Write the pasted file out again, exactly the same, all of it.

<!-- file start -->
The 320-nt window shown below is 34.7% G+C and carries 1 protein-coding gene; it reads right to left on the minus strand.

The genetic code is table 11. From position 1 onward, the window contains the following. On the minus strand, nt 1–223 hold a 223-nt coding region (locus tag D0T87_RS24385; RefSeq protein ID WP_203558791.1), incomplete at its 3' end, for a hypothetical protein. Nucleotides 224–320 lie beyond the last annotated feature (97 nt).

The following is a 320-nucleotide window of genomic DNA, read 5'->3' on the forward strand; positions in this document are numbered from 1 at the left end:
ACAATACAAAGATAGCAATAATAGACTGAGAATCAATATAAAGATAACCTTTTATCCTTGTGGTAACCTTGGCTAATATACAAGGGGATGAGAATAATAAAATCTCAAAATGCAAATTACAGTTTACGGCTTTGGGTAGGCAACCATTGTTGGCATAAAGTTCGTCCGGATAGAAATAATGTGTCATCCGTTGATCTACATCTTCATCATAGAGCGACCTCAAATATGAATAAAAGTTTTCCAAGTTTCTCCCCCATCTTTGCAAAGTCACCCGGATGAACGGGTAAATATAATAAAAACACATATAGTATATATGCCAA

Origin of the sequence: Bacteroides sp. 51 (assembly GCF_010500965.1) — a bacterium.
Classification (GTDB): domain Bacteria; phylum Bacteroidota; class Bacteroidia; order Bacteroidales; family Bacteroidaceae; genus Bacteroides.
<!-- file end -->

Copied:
The 320-nt window shown below is 34.7% G+C and carries 1 protein-coding gene; it reads right to left on the minus strand.

The genetic code is table 11. From position 1 onward, the window contains the following. On the minus strand, nt 1–223 hold a 223-nt coding region (locus tag D0T87_RS24385; RefSeq protein ID WP_203558791.1), incomplete at its 3' end, for a hypothetical protein. Nucleotides 224–320 lie beyond the last annotated feature (97 nt).

The following is a 320-nucleotide window of genomic DNA, read 5'->3' on the forward strand; positions in this document are numbered from 1 at the left end:
ACAATACAAAGATAGCAATAATAGACTGAGAATCAATATAAAGATAACCTTTTATCCTTGTGGTAACCTTGGCTAATATACAAGGGGATGAGAATAATAAAATCTCAAAATGCAAATTACAGTTTACGGCTTTGGGTAGGCAACCATTGTTGGCATAAAGTTCGTCCGGATAGAAATAATGTGTCATCCGTTGATCTACATCTTCATCATAGAGCGACCTCAAATATGAATAAAAGTTTTCCAAGTTTCTCCCCCATCTTTGCAAAGTCACCCGGATGAACGGGTAAATATAATAAAAACACATATAGTATATATGCCAA

Origin of the sequence: Bacteroides sp. 51 (assembly GCF_010500965.1) — a bacterium.
Classification (GTDB): domain Bacteria; phylum Bacteroidota; class Bacteroidia; order Bacteroidales; family Bacteroidaceae; genus Bacteroides.